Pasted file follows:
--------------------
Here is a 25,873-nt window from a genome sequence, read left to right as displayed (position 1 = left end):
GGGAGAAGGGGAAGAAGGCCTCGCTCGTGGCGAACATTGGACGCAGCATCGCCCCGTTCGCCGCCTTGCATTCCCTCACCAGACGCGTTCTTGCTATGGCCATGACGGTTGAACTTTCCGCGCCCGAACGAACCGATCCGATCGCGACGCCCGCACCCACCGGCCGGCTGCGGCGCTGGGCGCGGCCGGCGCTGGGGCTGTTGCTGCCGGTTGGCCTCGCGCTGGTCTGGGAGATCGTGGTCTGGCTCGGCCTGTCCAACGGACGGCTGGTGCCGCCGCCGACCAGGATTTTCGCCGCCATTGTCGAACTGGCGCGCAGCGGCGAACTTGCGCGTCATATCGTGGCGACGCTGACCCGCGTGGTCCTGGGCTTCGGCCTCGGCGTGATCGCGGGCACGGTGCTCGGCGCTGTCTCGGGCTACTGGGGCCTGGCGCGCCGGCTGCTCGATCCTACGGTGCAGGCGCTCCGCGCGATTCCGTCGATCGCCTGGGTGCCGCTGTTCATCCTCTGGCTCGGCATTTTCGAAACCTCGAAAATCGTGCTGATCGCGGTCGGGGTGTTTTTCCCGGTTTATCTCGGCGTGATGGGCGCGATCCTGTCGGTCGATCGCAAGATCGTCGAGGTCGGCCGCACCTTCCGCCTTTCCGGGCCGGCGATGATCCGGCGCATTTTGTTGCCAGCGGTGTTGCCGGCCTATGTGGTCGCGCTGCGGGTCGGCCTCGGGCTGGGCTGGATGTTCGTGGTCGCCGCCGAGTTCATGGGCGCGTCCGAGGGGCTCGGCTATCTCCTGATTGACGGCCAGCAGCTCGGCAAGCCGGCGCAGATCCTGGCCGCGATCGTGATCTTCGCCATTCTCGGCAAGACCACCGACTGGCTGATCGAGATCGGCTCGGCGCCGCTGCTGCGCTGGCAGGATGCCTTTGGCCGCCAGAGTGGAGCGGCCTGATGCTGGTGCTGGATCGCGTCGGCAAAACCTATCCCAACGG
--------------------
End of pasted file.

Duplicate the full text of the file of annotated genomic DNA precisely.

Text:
Here is a 25,873-nt window from a genome sequence, read left to right as displayed (position 1 = left end):
GGGAGAAGGGGAAGAAGGCCTCGCTCGTGGCGAACATTGGACGCAGCATCGCCCCGTTCGCCGCCTTGCATTCCCTCACCAGACGCGTTCTTGCTATGGCCATGACGGTTGAACTTTCCGCGCCCGAACGAACCGATCCGATCGCGACGCCCGCACCCACCGGCCGGCTGCGGCGCTGGGCGCGGCCGGCGCTGGGGCTGTTGCTGCCGGTTGGCCTCGCGCTGGTCTGGGAGATCGTGGTCTGGCTCGGCCTGTCCAACGGACGGCTGGTGCCGCCGCCGACCAGGATTTTCGCCGCCATTGTCGAACTGGCGCGCAGCGGCGAACTTGCGCGTCATATCGTGGCGACGCTGACCCGCGTGGTCCTGGGCTTCGGCCTCGGCGTGATCGCGGGCACGGTGCTCGGCGCTGTCTCGGGCTACTGGGGCCTGGCGCGCCGGCTGCTCGATCCTACGGTGCAGGCGCTCCGCGCGATTCCGTCGATCGCCTGGGTGCCGCTGTTCATCCTCTGGCTCGGCATTTTCGAAACCTCGAAAATCGTGCTGATCGCGGTCGGGGTGTTTTTCCCGGTTTATCTCGGCGTGATGGGCGCGATCCTGTCGGTCGATCGCAAGATCGTCGAGGTCGGCCGCACCTTCCGCCTTTCCGGGCCGGCGATGATCCGGCGCATTTTGTTGCCAGCGGTGTTGCCGGCCTATGTGGTCGCGCTGCGGGTCGGCCTCGGGCTGGGCTGGATGTTCGTGGTCGCCGCCGAGTTCATGGGCGCGTCCGAGGGGCTCGGCTATCTCCTGATTGACGGCCAGCAGCTCGGCAAGCCGGCGCAGATCCTGGCCGCGATCGTGATCTTCGCCATTCTCGGCAAGACCACCGACTGGCTGATCGAGATCGGCTCGGCGCCGCTGCTGCGCTGGCAGGATGCCTTTGGCCGCCAGAGTGGAGCGGCCTGATGCTGGTGCTGGATCGCGTCGGCAAAACCTATCCCAACGG